By George S. Bower and Bill Rollins



GM already gave us some of the planetary gear set ratios in the referenced SAE article. They gave us the gear ratios with the ring gear locked for both planetary gear set 1 (PG1) and planetary gear set 2 (PG2). The ratios GM gave us are shown in figure 1.


Figure 1: GM’s Supplied Gear Ratios for PG1 and PG2 with Ring Gear Locked

However, GM did not give us the gear ratios for the PG sets with the sun gear locked. It is necessary to have all the gear ratios in order to build a math model of the Gen 2 power train. Having all the gear ratios allows us to derive the speed relationships for the PG sets.

BillR (and George S.) came up with a rather ingenious way of deriving the other gear ratios. It is based on some simple math that is detailed in an article at woodgears.ca . The short version of the math follows.

We know the gear ratio of the PG sets with the ring gear locked. This gear ratio automatically implies the sun and ring gear tooth count as shown in the equation in figure 2.

Figure 2: Equation for Number of Ring Gear Teeth as a function of Sun Gear Teeth.

Once we have the sun gear and ring gear tooth counts, the planet tooth count is easily calculated from the equation in figure 3.


Figure 3: Equation for the Planet Gear Tooth Count as a Function of the Sun and Ring Gear Teeth

We don’t know the sun gear and ring gear tooth counts but we can assume a sun gear tooth count and then calculate what the ring gear and planet tooth counts would be based on the gear ratio that GM gave is. If we write a simple excel spread sheet we can just step thru a range of sun gear tooth counts and calculate the resulting ring gear and planet gear tooth counts as shown in figure 4.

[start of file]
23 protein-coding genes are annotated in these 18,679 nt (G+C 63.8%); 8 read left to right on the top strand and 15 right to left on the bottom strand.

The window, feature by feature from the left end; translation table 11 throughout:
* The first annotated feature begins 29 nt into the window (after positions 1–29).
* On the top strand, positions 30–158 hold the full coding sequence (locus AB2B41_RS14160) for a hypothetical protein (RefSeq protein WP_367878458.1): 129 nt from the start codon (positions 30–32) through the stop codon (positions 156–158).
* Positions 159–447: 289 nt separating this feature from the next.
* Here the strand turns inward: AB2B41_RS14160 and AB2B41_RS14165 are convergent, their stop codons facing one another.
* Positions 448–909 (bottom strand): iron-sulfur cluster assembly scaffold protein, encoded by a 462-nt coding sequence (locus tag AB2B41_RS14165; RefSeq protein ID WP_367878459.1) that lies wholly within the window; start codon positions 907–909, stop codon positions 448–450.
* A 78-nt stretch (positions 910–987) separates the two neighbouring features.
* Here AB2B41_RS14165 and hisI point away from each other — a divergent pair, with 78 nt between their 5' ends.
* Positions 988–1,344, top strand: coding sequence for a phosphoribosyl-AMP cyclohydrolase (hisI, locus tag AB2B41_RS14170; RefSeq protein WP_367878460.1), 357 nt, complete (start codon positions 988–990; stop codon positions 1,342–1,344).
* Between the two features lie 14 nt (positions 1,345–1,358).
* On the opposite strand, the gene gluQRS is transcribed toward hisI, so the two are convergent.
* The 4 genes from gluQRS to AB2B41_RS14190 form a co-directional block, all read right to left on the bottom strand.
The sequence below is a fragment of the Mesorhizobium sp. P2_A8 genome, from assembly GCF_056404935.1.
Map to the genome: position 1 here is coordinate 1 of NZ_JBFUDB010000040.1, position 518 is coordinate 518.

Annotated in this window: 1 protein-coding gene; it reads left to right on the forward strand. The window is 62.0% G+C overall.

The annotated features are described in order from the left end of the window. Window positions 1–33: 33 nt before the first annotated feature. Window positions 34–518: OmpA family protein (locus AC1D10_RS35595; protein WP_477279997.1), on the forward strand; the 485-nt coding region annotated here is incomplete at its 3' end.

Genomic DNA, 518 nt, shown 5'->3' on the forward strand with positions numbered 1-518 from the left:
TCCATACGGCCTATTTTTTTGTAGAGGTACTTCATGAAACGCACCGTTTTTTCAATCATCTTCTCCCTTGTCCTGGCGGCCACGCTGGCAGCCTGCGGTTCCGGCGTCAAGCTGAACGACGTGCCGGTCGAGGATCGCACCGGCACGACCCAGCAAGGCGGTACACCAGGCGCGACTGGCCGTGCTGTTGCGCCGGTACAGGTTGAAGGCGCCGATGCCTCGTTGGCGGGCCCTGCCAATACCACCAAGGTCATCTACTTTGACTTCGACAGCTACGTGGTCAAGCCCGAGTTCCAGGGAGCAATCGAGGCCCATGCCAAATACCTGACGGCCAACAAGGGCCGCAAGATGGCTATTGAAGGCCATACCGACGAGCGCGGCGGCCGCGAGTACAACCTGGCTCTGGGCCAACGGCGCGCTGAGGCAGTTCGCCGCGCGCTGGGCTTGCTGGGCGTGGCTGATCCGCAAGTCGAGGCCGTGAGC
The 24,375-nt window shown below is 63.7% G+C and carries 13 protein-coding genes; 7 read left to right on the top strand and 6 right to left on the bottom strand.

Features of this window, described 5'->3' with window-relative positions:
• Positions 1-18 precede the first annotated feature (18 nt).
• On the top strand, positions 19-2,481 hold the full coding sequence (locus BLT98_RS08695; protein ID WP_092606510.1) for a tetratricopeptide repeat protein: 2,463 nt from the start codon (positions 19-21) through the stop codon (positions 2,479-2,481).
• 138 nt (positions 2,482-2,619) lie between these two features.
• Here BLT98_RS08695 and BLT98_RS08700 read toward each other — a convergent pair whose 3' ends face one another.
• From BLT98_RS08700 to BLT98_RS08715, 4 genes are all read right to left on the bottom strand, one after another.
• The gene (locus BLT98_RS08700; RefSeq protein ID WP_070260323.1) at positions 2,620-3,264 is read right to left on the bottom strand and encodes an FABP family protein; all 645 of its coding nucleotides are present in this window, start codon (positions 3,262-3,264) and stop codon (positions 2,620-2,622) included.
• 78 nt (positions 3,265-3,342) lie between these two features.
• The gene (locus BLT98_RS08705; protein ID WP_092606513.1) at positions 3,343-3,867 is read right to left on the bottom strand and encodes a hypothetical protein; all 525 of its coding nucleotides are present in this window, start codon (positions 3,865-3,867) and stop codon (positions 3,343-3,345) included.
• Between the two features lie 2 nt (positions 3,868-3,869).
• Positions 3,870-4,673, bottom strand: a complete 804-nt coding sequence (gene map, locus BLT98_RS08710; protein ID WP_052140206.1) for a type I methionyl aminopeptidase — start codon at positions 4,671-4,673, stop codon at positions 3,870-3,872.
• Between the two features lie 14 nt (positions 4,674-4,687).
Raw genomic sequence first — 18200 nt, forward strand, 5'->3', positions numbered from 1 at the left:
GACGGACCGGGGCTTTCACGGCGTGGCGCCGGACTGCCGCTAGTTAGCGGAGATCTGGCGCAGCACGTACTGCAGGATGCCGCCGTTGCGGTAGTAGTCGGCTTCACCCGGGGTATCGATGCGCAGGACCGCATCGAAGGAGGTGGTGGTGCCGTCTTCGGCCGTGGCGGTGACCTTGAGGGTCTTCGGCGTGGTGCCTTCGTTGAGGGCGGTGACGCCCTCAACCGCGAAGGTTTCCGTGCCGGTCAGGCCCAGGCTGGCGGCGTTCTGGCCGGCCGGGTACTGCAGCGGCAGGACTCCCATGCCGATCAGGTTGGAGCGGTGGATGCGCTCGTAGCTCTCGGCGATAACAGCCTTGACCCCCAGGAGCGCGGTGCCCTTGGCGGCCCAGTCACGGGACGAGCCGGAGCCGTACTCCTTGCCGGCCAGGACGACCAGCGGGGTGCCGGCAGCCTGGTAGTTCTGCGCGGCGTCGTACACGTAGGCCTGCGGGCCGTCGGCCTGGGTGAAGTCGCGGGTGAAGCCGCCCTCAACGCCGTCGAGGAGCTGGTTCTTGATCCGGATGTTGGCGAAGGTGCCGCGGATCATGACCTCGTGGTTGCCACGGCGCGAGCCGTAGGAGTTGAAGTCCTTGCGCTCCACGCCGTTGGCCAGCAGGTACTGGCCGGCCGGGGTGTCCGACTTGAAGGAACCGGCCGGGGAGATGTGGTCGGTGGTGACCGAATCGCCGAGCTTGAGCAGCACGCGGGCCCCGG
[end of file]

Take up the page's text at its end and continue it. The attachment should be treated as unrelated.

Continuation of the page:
Figure 4: Excel Spread Sheet for Calculating the number of Ring Gear Teeth and Planet Teeth for an Assumed Sun Gear Tooth Count

We know the solution has to have an integer number of teeth. Once we see a configuration we know that an integral multiple of the solution would also apply. For example, the first solution shown on the spread sheet (13,27,7) would also apply to a gear set with 1,2,3,4,5 ….etc times the 13,27,7 solution.
We also have some GM supplied cutaways of the transmission that can guide us in our solution as shown in figure 5.


Figure 5: Cutaway of Gen 2 Transmission Showing an Approximate PG2 Planet Tooth Count

We count approximately 7 teeth on PG2’s planet gear which would result in a tooth count of 28 which is very close to one of the solutions on the spread sheet 52,108,28 (multiple of 4). A multiple of 4 on PG1 solution gives a tooth count of 60,112,26.

The solutions of PG2 52,108,27 and PG1 60,112, 26 make sense if we look at a cross section of the Gen 2 gearbox shown below.



Figure 6: Gen 2 Gearbox Cross Section Showing Relative Sizes of PG2 and PG1

We can see from figure 6 that PG2 and PG1 have approximately the same size ring gears. However PG1 seems to have a slightly larger diameter sun gear than PG2.
Both of these observations from the cross section seem to verify the solution that the authors have derived for the tooth counts on PG2 and PG 1 gear sets.
In addition, we examined this animation of the Gen 2 transmission.


At one point in the video, we can see the sun gear and ring gear of PG2. The tooth count helps verify the values that we obtained for PG2.

Once we have the solution to the tooth counts of both planetary gear sets we can derive all the gear ratios and the speed equations for the 2 gear sets as shown in figure 7.


Figure 7: Final Gear Ratios and Speed Equations for the Gen 2 Planetary Gear Sets

Now that we have the gear ratios and the speed equations for the Gen 2 gearbox we can build a math model of the Gen 2 Power train. Results of the math model will be presented in an upcoming article.

The authors would appreciate any feedback from other Volt enthusiasts regarding these results.

Reference: SAE Paper 2015-01-1152: “The Next Generation Voltec Extended Range EV Propulsion System”, Conlon, Blohm et all General Motors dated 4/15/2015